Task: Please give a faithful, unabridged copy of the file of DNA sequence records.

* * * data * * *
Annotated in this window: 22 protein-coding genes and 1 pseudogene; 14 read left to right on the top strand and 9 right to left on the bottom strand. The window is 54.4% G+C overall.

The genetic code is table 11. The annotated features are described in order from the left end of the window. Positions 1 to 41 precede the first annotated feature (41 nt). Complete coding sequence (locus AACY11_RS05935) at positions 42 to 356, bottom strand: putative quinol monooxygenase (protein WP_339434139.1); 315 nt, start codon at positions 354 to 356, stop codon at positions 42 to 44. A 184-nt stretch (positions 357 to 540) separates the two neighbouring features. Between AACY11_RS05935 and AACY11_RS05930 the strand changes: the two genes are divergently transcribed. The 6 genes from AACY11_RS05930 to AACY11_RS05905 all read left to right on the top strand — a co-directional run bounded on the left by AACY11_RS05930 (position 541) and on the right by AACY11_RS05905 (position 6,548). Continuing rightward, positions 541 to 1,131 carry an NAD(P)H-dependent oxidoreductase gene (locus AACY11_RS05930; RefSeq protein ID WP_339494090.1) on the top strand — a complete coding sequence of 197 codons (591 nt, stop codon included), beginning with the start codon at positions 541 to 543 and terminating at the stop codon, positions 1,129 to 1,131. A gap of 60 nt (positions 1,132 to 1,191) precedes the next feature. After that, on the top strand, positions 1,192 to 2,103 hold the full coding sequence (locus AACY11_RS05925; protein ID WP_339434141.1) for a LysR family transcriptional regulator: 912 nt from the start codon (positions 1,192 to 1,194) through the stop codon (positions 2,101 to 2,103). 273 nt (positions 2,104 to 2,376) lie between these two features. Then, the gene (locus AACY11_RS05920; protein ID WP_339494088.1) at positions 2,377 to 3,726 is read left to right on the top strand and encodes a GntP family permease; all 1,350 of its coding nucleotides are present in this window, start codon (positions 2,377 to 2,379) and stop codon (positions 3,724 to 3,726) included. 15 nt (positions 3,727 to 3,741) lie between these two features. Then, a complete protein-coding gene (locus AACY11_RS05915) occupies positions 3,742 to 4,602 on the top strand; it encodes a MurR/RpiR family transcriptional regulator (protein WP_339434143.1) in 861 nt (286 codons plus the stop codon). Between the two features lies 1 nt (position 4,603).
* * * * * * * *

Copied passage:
Annotated in this window: 22 protein-coding genes and 1 pseudogene; 14 read left to right on the top strand and 9 right to left on the bottom strand. The window is 54.4% G+C overall.

The genetic code is table 11. The annotated features are described in order from the left end of the window. Positions 1 to 41 precede the first annotated feature (41 nt). Complete coding sequence (locus AACY11_RS05935) at positions 42 to 356, bottom strand: putative quinol monooxygenase (protein WP_339434139.1); 315 nt, start codon at positions 354 to 356, stop codon at positions 42 to 44. A 184-nt stretch (positions 357 to 540) separates the two neighbouring features. Between AACY11_RS05935 and AACY11_RS05930 the strand changes: the two genes are divergently transcribed. The 6 genes from AACY11_RS05930 to AACY11_RS05905 all read left to right on the top strand — a co-directional run bounded on the left by AACY11_RS05930 (position 541) and on the right by AACY11_RS05905 (position 6,548). Continuing rightward, positions 541 to 1,131 carry an NAD(P)H-dependent oxidoreductase gene (locus AACY11_RS05930; RefSeq protein ID WP_339494090.1) on the top strand — a complete coding sequence of 197 codons (591 nt, stop codon included), beginning with the start codon at positions 541 to 543 and terminating at the stop codon, positions 1,129 to 1,131. A gap of 60 nt (positions 1,132 to 1,191) precedes the next feature. After that, on the top strand, positions 1,192 to 2,103 hold the full coding sequence (locus AACY11_RS05925; protein ID WP_339434141.1) for a LysR family transcriptional regulator: 912 nt from the start codon (positions 1,192 to 1,194) through the stop codon (positions 2,101 to 2,103). 273 nt (positions 2,104 to 2,376) lie between these two features. Then, the gene (locus AACY11_RS05920; protein ID WP_339494088.1) at positions 2,377 to 3,726 is read left to right on the top strand and encodes a GntP family permease; all 1,350 of its coding nucleotides are present in this window, start codon (positions 2,377 to 2,379) and stop codon (positions 3,724 to 3,726) included. 15 nt (positions 3,727 to 3,741) lie between these two features. Then, a complete protein-coding gene (locus AACY11_RS05915) occupies positions 3,742 to 4,602 on the top strand; it encodes a MurR/RpiR family transcriptional regulator (protein WP_339434143.1) in 861 nt (286 codons plus the stop codon). Between the two features lies 1 nt (position 4,603).